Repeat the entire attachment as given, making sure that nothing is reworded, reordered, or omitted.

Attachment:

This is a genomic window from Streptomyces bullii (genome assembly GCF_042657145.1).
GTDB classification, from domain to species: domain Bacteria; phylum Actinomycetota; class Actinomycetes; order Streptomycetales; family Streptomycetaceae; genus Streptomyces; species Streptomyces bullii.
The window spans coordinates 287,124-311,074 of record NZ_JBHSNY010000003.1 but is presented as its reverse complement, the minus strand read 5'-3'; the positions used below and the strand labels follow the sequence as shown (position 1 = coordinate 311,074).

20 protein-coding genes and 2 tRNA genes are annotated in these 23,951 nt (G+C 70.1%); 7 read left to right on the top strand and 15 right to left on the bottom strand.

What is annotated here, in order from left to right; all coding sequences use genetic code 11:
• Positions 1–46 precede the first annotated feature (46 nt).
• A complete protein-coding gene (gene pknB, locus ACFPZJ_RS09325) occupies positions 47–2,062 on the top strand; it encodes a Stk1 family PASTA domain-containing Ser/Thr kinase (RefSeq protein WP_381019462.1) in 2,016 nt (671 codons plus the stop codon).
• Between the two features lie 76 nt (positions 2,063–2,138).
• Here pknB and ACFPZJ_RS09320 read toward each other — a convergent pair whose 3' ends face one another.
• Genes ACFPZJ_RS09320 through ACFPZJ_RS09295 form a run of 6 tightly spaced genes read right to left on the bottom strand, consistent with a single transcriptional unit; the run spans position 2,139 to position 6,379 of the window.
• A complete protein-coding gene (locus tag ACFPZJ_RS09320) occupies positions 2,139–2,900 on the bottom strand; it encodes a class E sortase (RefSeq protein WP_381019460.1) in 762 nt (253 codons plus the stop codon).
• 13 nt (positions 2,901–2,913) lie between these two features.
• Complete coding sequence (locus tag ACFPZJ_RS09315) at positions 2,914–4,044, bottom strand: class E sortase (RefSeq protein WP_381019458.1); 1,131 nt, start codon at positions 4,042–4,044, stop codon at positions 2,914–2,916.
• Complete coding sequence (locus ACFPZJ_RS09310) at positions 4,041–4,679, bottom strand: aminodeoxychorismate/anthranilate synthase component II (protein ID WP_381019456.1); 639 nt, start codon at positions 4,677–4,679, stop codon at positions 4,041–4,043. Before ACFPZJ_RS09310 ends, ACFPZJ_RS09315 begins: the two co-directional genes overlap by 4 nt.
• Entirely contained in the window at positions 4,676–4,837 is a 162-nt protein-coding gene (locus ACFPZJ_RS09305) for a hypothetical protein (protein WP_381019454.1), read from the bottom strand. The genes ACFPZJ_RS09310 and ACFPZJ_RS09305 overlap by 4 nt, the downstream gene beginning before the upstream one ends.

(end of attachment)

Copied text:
This is a genomic window from Streptomyces bullii (genome assembly GCF_042657145.1).
GTDB classification, from domain to species: domain Bacteria; phylum Actinomycetota; class Actinomycetes; order Streptomycetales; family Streptomycetaceae; genus Streptomyces; species Streptomyces bullii.
The window spans coordinates 287,124-311,074 of record NZ_JBHSNY010000003.1 but is presented as its reverse complement, the minus strand read 5'-3'; the positions used below and the strand labels follow the sequence as shown (position 1 = coordinate 311,074).

20 protein-coding genes and 2 tRNA genes are annotated in these 23,951 nt (G+C 70.1%); 7 read left to right on the top strand and 15 right to left on the bottom strand.

What is annotated here, in order from left to right; all coding sequences use genetic code 11:
• Positions 1–46 precede the first annotated feature (46 nt).
• A complete protein-coding gene (gene pknB, locus ACFPZJ_RS09325) occupies positions 47–2,062 on the top strand; it encodes a Stk1 family PASTA domain-containing Ser/Thr kinase (RefSeq protein WP_381019462.1) in 2,016 nt (671 codons plus the stop codon).
• Between the two features lie 76 nt (positions 2,063–2,138).
• Here pknB and ACFPZJ_RS09320 read toward each other — a convergent pair whose 3' ends face one another.
• Genes ACFPZJ_RS09320 through ACFPZJ_RS09295 form a run of 6 tightly spaced genes read right to left on the bottom strand, consistent with a single transcriptional unit; the run spans position 2,139 to position 6,379 of the window.
• A complete protein-coding gene (locus tag ACFPZJ_RS09320) occupies positions 2,139–2,900 on the bottom strand; it encodes a class E sortase (RefSeq protein WP_381019460.1) in 762 nt (253 codons plus the stop codon).
• 13 nt (positions 2,901–2,913) lie between these two features.
• Complete coding sequence (locus tag ACFPZJ_RS09315) at positions 2,914–4,044, bottom strand: class E sortase (RefSeq protein WP_381019458.1); 1,131 nt, start codon at positions 4,042–4,044, stop codon at positions 2,914–2,916.
• Complete coding sequence (locus ACFPZJ_RS09310) at positions 4,041–4,679, bottom strand: aminodeoxychorismate/anthranilate synthase component II (protein ID WP_381019456.1); 639 nt, start codon at positions 4,677–4,679, stop codon at positions 4,041–4,043. Before ACFPZJ_RS09310 ends, ACFPZJ_RS09315 begins: the two co-directional genes overlap by 4 nt.
• Entirely contained in the window at positions 4,676–4,837 is a 162-nt protein-coding gene (locus ACFPZJ_RS09305) for a hypothetical protein (protein WP_381019454.1), read from the bottom strand. The genes ACFPZJ_RS09310 and ACFPZJ_RS09305 overlap by 4 nt, the downstream gene beginning before the upstream one ends.